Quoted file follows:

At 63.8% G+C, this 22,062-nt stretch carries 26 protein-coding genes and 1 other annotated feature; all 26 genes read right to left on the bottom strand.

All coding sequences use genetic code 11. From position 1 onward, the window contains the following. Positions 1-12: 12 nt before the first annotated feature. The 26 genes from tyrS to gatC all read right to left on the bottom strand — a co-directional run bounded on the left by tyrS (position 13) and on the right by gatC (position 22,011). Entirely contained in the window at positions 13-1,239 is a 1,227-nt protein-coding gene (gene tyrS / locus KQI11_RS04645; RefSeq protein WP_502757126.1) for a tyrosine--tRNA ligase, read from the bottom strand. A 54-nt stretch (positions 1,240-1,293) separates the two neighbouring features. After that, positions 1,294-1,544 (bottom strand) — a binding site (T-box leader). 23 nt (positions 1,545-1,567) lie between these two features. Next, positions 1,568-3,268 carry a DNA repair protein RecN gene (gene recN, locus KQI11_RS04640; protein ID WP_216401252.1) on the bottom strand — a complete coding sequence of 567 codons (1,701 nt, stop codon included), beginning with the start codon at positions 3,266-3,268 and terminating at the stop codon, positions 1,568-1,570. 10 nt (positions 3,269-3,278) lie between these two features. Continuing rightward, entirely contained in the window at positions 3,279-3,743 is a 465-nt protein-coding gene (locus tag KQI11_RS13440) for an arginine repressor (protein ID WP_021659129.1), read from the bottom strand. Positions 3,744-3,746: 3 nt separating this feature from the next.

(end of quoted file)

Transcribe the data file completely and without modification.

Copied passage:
At 63.8% G+C, this 22,062-nt stretch carries 26 protein-coding genes and 1 other annotated feature; all 26 genes read right to left on the bottom strand.

All coding sequences use genetic code 11. From position 1 onward, the window contains the following. Positions 1-12: 12 nt before the first annotated feature. The 26 genes from tyrS to gatC all read right to left on the bottom strand — a co-directional run bounded on the left by tyrS (position 13) and on the right by gatC (position 22,011). Entirely contained in the window at positions 13-1,239 is a 1,227-nt protein-coding gene (gene tyrS / locus KQI11_RS04645; RefSeq protein WP_502757126.1) for a tyrosine--tRNA ligase, read from the bottom strand. A 54-nt stretch (positions 1,240-1,293) separates the two neighbouring features. After that, positions 1,294-1,544 (bottom strand) — a binding site (T-box leader). 23 nt (positions 1,545-1,567) lie between these two features. Next, positions 1,568-3,268 carry a DNA repair protein RecN gene (gene recN, locus KQI11_RS04640; protein ID WP_216401252.1) on the bottom strand — a complete coding sequence of 567 codons (1,701 nt, stop codon included), beginning with the start codon at positions 3,266-3,268 and terminating at the stop codon, positions 1,568-1,570. 10 nt (positions 3,269-3,278) lie between these two features. Continuing rightward, entirely contained in the window at positions 3,279-3,743 is a 465-nt protein-coding gene (locus tag KQI11_RS13440) for an arginine repressor (protein ID WP_021659129.1), read from the bottom strand. Positions 3,744-3,746: 3 nt separating this feature from the next.